David Allan Coe Charged With Income Tax Evasion, Pleads Guilty
Singer-songwriter David Allan Coe has pleaded guilty to one count of obstructing the due administration of the IRS (aka, income tax evasion). According to officials, he owes the IRS more than $466,000 in taxes from as far back as 1993.
The nearly-half-million-dollar sum includes taxes owed -- plus interest and penalties -- between 2008 and 2013, when Coe either did not file his income tax returns or did not pay the taxes owed, according to the Cincinnati Enquirer; much of the owed money is from the 2009 tax year, WLWT-TV reports. Instead of paying his taxes, the U.S. Attorney's Office says that Coe covered gambling and other debts.
The 76-year-old performs approximately 100 concerts per year, and he is paid in cash for each show -- an arrangement that, according to a news release, "was also in an effort to impede the ability of the IRS to collect on the taxes owed." Coe's manager would pick up the money, pay himself and the band, and then give the remaining money to the country artist.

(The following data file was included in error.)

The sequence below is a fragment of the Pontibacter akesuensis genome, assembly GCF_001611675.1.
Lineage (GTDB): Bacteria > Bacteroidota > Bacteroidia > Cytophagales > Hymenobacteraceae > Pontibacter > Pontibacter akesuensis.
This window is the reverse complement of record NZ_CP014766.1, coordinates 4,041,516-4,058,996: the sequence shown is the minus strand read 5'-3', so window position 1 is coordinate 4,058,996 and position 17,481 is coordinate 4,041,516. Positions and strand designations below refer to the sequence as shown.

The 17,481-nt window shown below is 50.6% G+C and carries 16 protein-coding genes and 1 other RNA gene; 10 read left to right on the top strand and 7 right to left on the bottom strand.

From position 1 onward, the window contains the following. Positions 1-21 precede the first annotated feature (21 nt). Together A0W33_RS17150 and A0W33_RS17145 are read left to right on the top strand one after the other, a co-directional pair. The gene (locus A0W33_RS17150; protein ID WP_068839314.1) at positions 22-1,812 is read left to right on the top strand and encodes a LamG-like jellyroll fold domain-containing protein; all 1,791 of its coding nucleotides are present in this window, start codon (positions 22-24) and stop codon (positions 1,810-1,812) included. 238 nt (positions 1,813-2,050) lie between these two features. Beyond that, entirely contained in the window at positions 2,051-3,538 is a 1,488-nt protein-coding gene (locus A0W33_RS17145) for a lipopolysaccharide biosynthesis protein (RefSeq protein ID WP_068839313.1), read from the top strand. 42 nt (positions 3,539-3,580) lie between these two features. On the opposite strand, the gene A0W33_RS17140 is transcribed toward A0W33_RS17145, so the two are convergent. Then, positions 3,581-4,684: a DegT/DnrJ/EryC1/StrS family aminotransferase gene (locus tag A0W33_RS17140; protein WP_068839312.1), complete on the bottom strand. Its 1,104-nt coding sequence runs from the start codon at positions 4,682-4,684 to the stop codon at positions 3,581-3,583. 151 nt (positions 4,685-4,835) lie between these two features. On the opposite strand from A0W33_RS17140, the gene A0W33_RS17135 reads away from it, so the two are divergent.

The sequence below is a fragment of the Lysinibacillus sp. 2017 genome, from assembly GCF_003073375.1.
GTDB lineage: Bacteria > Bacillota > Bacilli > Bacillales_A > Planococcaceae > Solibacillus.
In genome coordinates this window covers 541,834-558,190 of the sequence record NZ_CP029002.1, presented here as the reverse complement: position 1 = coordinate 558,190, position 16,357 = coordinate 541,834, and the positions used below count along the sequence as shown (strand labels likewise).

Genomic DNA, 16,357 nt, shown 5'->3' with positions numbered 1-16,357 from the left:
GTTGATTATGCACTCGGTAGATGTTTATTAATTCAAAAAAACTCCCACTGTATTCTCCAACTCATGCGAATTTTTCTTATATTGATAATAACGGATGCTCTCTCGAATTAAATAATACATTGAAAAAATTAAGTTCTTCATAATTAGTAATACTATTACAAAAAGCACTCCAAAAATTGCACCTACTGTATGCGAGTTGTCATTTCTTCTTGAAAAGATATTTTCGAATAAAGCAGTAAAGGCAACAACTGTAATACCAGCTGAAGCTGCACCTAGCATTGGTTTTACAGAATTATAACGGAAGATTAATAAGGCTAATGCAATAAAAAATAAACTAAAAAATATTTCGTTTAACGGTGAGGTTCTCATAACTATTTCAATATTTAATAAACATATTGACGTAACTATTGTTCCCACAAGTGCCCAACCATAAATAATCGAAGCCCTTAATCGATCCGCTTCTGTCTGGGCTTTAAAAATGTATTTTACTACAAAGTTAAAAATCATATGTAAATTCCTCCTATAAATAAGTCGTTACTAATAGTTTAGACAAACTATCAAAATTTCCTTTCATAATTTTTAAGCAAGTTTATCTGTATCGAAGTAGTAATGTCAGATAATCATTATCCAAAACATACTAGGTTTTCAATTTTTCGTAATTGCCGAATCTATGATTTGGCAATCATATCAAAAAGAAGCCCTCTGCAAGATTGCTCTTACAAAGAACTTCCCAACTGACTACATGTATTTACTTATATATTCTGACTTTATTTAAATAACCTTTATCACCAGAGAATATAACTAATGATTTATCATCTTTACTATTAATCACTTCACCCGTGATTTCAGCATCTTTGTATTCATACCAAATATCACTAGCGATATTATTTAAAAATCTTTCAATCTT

However, according to the news release, Coe would not accept $50 bills because "he believed they were bad luck and would not gamble with them."
WLWT reports that, in May of 2009, after hearing from the IRS about his then-current tax liabilities, Coe stopped using his personal bank account.
Coe, who is best known for his song "Take This Job and Shove It," entered his plea in a U.S. District Court in Cincinnati, Ohio, on Monday (Sept. 14). He could face three years in prison plus a $250,000 fine.
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